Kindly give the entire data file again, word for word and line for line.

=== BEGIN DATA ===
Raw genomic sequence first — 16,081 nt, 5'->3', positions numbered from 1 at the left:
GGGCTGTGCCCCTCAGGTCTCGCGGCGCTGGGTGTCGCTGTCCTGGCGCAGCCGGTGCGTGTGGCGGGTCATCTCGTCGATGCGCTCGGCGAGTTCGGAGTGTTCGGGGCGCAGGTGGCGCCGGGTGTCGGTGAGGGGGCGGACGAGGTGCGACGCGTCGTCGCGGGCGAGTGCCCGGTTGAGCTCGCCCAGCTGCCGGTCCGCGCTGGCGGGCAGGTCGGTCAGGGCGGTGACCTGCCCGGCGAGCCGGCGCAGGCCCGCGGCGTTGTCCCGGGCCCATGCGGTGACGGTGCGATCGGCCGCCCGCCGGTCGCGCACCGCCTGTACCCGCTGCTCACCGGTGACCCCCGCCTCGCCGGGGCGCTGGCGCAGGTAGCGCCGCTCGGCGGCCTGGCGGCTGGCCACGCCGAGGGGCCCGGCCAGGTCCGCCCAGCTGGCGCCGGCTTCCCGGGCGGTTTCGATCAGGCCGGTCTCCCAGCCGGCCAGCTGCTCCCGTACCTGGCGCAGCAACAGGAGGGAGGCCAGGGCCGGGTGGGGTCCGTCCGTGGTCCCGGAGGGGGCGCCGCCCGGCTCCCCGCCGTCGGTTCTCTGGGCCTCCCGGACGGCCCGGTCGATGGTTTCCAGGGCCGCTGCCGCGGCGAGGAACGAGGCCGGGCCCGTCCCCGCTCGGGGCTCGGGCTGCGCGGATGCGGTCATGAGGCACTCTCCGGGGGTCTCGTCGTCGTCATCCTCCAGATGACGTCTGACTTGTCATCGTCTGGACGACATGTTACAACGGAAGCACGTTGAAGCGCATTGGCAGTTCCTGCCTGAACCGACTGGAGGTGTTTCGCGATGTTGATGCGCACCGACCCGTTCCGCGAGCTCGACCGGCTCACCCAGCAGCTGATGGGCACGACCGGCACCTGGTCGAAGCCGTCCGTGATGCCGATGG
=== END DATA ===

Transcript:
Raw genomic sequence first — 16,081 nt, 5'->3', positions numbered from 1 at the left:
GGGCTGTGCCCCTCAGGTCTCGCGGCGCTGGGTGTCGCTGTCCTGGCGCAGCCGGTGCGTGTGGCGGGTCATCTCGTCGATGCGCTCGGCGAGTTCGGAGTGTTCGGGGCGCAGGTGGCGCCGGGTGTCGGTGAGGGGGCGGACGAGGTGCGACGCGTCGTCGCGGGCGAGTGCCCGGTTGAGCTCGCCCAGCTGCCGGTCCGCGCTGGCGGGCAGGTCGGTCAGGGCGGTGACCTGCCCGGCGAGCCGGCGCAGGCCCGCGGCGTTGTCCCGGGCCCATGCGGTGACGGTGCGATCGGCCGCCCGCCGGTCGCGCACCGCCTGTACCCGCTGCTCACCGGTGACCCCCGCCTCGCCGGGGCGCTGGCGCAGGTAGCGCCGCTCGGCGGCCTGGCGGCTGGCCACGCCGAGGGGCCCGGCCAGGTCCGCCCAGCTGGCGCCGGCTTCCCGGGCGGTTTCGATCAGGCCGGTCTCCCAGCCGGCCAGCTGCTCCCGTACCTGGCGCAGCAACAGGAGGGAGGCCAGGGCCGGGTGGGGTCCGTCCGTGGTCCCGGAGGGGGCGCCGCCCGGCTCCCCGCCGTCGGTTCTCTGGGCCTCCCGGACGGCCCGGTCGATGGTTTCCAGGGCCGCTGCCGCGGCGAGGAACGAGGCCGGGCCCGTCCCCGCTCGGGGCTCGGGCTGCGCGGATGCGGTCATGAGGCACTCTCCGGGGGTCTCGTCGTCGTCATCCTCCAGATGACGTCTGACTTGTCATCGTCTGGACGACATGTTACAACGGAAGCACGTTGAAGCGCATTGGCAGTTCCTGCCTGAACCGACTGGAGGTGTTTCGCGATGTTGATGCGCACCGACCCGTTCCGCGAGCTCGACCGGCTCACCCAGCAGCTGATGGGCACGACCGGCACCTGGTCGAAGCCGTCCGTGATGCCGATGG